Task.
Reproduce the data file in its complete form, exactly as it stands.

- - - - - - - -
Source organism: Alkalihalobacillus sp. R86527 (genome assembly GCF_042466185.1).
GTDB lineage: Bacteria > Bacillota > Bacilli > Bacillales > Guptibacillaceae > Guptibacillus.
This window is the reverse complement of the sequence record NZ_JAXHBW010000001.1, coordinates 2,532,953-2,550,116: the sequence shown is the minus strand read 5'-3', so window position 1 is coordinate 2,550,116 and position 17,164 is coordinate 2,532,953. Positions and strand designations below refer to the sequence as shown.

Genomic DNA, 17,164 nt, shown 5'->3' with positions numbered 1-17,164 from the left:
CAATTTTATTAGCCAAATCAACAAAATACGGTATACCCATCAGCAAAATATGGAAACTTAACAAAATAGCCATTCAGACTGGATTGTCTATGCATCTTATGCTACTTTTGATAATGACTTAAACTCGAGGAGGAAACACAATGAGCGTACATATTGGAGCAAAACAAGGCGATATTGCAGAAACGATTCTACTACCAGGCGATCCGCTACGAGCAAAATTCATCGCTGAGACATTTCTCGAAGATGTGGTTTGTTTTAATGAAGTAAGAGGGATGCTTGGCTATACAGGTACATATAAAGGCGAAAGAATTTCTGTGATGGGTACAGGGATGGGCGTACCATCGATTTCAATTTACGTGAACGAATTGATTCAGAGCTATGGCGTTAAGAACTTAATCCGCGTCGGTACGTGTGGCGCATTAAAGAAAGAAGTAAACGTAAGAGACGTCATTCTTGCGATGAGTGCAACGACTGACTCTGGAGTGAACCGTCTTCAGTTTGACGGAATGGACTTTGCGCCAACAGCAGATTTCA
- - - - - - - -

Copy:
Source organism: Alkalihalobacillus sp. R86527 (genome assembly GCF_042466185.1).
GTDB lineage: Bacteria > Bacillota > Bacilli > Bacillales > Guptibacillaceae > Guptibacillus.
This window is the reverse complement of the sequence record NZ_JAXHBW010000001.1, coordinates 2,532,953-2,550,116: the sequence shown is the minus strand read 5'-3', so window position 1 is coordinate 2,550,116 and position 17,164 is coordinate 2,532,953. Positions and strand designations below refer to the sequence as shown.

Genomic DNA, 17,164 nt, shown 5'->3' with positions numbered 1-17,164 from the left:
CAATTTTATTAGCCAAATCAACAAAATACGGTATACCCATCAGCAAAATATGGAAACTTAACAAAATAGCCATTCAGACTGGATTGTCTATGCATCTTATGCTACTTTTGATAATGACTTAAACTCGAGGAGGAAACACAATGAGCGTACATATTGGAGCAAAACAAGGCGATATTGCAGAAACGATTCTACTACCAGGCGATCCGCTACGAGCAAAATTCATCGCTGAGACATTTCTCGAAGATGTGGTTTGTTTTAATGAAGTAAGAGGGATGCTTGGCTATACAGGTACATATAAAGGCGAAAGAATTTCTGTGATGGGTACAGGGATGGGCGTACCATCGATTTCAATTTACGTGAACGAATTGATTCAGAGCTATGGCGTTAAGAACTTAATCCGCGTCGGTACGTGTGGCGCATTAAAGAAAGAAGTAAACGTAAGAGACGTCATTCTTGCGATGAGTGCAACGACTGACTCTGGAGTGAACCGTCTTCAGTTTGACGGAATGGACTTTGCGCCAACAGCAGATTTCA